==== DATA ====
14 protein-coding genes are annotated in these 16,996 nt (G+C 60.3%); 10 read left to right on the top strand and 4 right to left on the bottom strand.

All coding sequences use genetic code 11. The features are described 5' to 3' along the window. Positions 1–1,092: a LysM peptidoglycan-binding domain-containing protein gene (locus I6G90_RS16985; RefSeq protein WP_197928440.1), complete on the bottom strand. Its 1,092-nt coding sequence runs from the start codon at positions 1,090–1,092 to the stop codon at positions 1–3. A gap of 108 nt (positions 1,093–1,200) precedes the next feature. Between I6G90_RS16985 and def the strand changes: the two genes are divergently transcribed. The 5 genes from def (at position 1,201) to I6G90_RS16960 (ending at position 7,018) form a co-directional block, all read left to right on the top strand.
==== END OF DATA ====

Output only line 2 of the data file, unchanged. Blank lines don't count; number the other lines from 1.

All coding sequences use genetic code 11. The features are described 5' to 3' along the window. Positions 1–1,092: a LysM peptidoglycan-binding domain-containing protein gene (locus I6G90_RS16985; RefSeq protein WP_197928440.1), complete on the bottom strand. Its 1,092-nt coding sequence runs from the start codon at positions 1,090–1,092 to the stop codon at positions 1–3. A gap of 108 nt (positions 1,093–1,200) precedes the next feature. Between I6G90_RS16985 and def the strand changes: the two genes are divergently transcribed. The 5 genes from def (at position 1,201) to I6G90_RS16960 (ending at position 7,018) form a co-directional block, all read left to right on the top strand.